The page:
Egyptian Green Hardstone Scaraboid Amulet
An Egyptian scaraboid amulet, made from a mottled green and white hardstone, possibly serpentine. It features an oval shape, left plain to the obverse with no markings that usually distinguish the scarab. To the reverse there is an incised hunting scene, with a large lion leaping to strike an antelope. The composition encompasses the whole of the surface and is surrounded by a thin incised frame. The style of the hieroglyphs is similar to scarabs from the Middle Kingdom and Second Intermediate Period. Scarab is pierced longitudinally for suspension.
Circa 2055 – 1550 BCPeriod:
Middle Kingdom – Second Intermediate PeriodProvenance:
Ex private MN collection, London, acquired 2000s.Condition:
This particular scarab bears resemblance to those carved by Canaanite craftsmen during Egypt’s Hyksos period. The Hyksos period, during the late Middle Kingdom, was a period of foreign rule by a succession of Asiatic chieftains, hailing from the Levant. Craftsmen followed on the tradition of using scarabs as protection amulets however their style and motifs were different. Hieroglyphs were used simply for the apotropaic properties, rather than specific meaning. Scarabs such as these, with wild animals depicted, were common during this period. Wild animals were meant to be feared and respected and indicated the successful dominance over chaos.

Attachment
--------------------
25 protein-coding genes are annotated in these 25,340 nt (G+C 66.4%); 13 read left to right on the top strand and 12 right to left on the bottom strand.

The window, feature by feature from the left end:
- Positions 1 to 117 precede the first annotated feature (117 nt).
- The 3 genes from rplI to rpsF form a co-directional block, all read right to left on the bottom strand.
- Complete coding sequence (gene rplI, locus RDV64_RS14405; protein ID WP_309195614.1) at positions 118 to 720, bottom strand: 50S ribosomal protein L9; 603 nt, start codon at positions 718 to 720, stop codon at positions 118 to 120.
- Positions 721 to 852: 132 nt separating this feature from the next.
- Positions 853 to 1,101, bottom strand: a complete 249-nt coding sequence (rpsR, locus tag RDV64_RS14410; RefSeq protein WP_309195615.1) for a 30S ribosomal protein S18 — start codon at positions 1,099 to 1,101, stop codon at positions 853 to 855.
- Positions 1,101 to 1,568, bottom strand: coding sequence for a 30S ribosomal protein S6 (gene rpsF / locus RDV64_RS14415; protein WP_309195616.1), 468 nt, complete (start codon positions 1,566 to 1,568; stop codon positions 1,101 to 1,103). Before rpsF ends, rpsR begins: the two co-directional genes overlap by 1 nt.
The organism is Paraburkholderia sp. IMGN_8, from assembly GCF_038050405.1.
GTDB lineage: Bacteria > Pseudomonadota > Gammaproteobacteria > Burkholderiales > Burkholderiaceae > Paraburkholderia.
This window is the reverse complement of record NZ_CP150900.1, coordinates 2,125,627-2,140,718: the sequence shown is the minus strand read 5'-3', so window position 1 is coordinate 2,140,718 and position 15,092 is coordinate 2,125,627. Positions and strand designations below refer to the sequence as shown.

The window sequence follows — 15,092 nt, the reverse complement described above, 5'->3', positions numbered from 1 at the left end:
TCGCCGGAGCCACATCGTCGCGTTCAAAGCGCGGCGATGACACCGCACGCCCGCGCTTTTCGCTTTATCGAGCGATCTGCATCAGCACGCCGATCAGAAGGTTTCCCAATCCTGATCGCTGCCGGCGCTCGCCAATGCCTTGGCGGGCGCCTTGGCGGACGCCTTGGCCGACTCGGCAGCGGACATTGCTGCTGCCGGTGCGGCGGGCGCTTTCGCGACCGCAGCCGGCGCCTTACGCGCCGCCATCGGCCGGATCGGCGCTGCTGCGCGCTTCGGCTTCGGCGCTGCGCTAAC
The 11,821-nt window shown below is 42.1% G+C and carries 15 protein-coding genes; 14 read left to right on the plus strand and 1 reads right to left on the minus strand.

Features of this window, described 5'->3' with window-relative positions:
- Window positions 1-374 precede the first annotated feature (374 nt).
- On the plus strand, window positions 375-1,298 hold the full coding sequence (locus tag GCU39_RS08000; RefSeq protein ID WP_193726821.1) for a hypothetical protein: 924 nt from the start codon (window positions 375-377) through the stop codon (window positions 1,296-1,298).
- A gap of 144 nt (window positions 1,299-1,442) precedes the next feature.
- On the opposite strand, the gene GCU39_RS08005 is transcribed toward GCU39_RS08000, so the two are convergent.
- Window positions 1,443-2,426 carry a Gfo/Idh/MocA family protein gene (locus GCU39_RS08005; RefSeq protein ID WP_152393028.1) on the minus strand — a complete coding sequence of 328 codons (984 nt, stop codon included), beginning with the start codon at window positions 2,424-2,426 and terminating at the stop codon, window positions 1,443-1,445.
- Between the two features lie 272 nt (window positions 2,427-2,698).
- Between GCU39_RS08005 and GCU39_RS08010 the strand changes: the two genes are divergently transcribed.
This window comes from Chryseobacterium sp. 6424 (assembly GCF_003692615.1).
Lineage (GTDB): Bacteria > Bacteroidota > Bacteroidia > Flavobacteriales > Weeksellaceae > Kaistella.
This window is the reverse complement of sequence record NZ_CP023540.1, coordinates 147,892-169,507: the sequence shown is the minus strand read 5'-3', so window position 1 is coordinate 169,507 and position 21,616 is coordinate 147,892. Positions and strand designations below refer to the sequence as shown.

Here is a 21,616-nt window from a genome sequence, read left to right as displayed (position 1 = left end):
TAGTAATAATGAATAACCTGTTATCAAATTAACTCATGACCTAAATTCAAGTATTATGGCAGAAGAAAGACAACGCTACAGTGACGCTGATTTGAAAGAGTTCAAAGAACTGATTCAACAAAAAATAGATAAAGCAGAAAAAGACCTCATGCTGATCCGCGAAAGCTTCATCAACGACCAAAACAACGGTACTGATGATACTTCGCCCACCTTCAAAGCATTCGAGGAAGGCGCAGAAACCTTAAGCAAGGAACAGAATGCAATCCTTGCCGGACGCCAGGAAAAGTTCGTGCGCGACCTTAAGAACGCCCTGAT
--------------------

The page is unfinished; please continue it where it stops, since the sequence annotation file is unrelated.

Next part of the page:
To find out more about Ancient Egyptian amulets please see our relevant blog post: Egyptian Amulets and their Meanings.